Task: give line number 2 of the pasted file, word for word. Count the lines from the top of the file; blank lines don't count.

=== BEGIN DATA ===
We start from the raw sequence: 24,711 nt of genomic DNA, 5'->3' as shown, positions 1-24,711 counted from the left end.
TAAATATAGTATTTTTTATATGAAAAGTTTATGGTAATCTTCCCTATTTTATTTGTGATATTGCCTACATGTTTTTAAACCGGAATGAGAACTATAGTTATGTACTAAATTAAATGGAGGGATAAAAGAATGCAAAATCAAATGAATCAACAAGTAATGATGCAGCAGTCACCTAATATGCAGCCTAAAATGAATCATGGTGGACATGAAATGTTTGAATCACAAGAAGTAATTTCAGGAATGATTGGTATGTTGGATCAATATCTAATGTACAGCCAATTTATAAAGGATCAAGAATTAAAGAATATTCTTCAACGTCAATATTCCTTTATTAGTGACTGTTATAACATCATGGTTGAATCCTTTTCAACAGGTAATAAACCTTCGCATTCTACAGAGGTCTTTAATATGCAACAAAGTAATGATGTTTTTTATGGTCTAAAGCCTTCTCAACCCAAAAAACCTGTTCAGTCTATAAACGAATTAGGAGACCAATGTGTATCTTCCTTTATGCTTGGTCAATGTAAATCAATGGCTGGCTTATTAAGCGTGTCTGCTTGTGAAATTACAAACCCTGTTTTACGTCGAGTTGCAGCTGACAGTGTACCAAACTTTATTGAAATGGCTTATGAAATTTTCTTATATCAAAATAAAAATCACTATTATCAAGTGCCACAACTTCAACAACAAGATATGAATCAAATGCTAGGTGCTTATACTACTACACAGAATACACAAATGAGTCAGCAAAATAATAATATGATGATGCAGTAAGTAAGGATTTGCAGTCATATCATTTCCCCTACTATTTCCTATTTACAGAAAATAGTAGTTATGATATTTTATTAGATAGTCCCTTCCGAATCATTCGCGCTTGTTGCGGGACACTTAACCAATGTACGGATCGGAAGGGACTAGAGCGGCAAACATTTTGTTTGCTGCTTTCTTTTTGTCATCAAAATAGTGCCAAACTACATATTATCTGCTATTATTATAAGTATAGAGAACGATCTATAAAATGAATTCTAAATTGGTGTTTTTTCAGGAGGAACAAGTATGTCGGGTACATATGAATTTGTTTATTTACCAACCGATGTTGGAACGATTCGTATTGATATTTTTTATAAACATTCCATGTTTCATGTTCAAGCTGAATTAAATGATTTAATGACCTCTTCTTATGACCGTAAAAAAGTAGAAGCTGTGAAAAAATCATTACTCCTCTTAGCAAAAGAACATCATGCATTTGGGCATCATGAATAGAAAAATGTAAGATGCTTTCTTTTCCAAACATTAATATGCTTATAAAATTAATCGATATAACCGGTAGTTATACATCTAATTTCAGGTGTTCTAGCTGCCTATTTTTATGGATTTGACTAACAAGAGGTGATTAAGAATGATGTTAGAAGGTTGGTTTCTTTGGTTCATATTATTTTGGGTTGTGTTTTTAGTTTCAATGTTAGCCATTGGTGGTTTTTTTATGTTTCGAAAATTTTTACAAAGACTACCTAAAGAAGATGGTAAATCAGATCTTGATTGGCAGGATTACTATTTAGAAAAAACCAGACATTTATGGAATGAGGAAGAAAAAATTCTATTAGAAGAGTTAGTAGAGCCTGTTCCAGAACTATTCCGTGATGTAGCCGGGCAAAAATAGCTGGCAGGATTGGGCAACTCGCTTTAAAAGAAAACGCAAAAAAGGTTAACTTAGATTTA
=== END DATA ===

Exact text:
TAAATATAGTATTTTTTATATGAAAAGTTTATGGTAATCTTCCCTATTTTATTTGTGATATTGCCTACATGTTTTTAAACCGGAATGAGAACTATAGTTATGTACTAAATTAAATGGAGGGATAAAAGAATGCAAAATCAAATGAATCAACAAGTAATGATGCAGCAGTCACCTAATATGCAGCCTAAAATGAATCATGGTGGACATGAAATGTTTGAATCACAAGAAGTAATTTCAGGAATGATTGGTATGTTGGATCAATATCTAATGTACAGCCAATTTATAAAGGATCAAGAATTAAAGAATATTCTTCAACGTCAATATTCCTTTATTAGTGACTGTTATAACATCATGGTTGAATCCTTTTCAACAGGTAATAAACCTTCGCATTCTACAGAGGTCTTTAATATGCAACAAAGTAATGATGTTTTTTATGGTCTAAAGCCTTCTCAACCCAAAAAACCTGTTCAGTCTATAAACGAATTAGGAGACCAATGTGTATCTTCCTTTATGCTTGGTCAATGTAAATCAATGGCTGGCTTATTAAGCGTGTCTGCTTGTGAAATTACAAACCCTGTTTTACGTCGAGTTGCAGCTGACAGTGTACCAAACTTTATTGAAATGGCTTATGAAATTTTCTTATATCAAAATAAAAATCACTATTATCAAGTGCCACAACTTCAACAACAAGATATGAATCAAATGCTAGGTGCTTATACTACTACACAGAATACACAAATGAGTCAGCAAAATAATAATATGATGATGCAGTAAGTAAGGATTTGCAGTCATATCATTTCCCCTACTATTTCCTATTTACAGAAAATAGTAGTTATGATATTTTATTAGATAGTCCCTTCCGAATCATTCGCGCTTGTTGCGGGACACTTAACCAATGTACGGATCGGAAGGGACTAGAGCGGCAAACATTTTGTTTGCTGCTTTCTTTTTGTCATCAAAATAGTGCCAAACTACATATTATCTGCTATTATTATAAGTATAGAGAACGATCTATAAAATGAATTCTAAATTGGTGTTTTTTCAGGAGGAACAAGTATGTCGGGTACATATGAATTTGTTTATTTACCAACCGATGTTGGAACGATTCGTATTGATATTTTTTATAAACATTCCATGTTTCATGTTCAAGCTGAATTAAATGATTTAATGACCTCTTCTTATGACCGTAAAAAAGTAGAAGCTGTGAAAAAATCATTACTCCTCTTAGCAAAAGAACATCATGCATTTGGGCATCATGAATAGAAAAATGTAAGATGCTTTCTTTTCCAAACATTAATATGCTTATAAAATTAATCGATATAACCGGTAGTTATACATCTAATTTCAGGTGTTCTAGCTGCCTATTTTTATGGATTTGACTAACAAGAGGTGATTAAGAATGATGTTAGAAGGTTGGTTTCTTTGGTTCATATTATTTTGGGTTGTGTTTTTAGTTTCAATGTTAGCCATTGGTGGTTTTTTTATGTTTCGAAAATTTTTACAAAGACTACCTAAAGAAGATGGTAAATCAGATCTTGATTGGCAGGATTACTATTTAGAAAAAACCAGACATTTATGGAATGAGGAAGAAAAAATTCTATTAGAAGAGTTAGTAGAGCCTGTTCCAGAACTATTCCGTGATGTAGCCGGGCAAAAATAGCTGGCAGGATTGGGCAACTCGCTTTAAAAGAAAACGCAAAAAAGGTTAACTTAGATTTA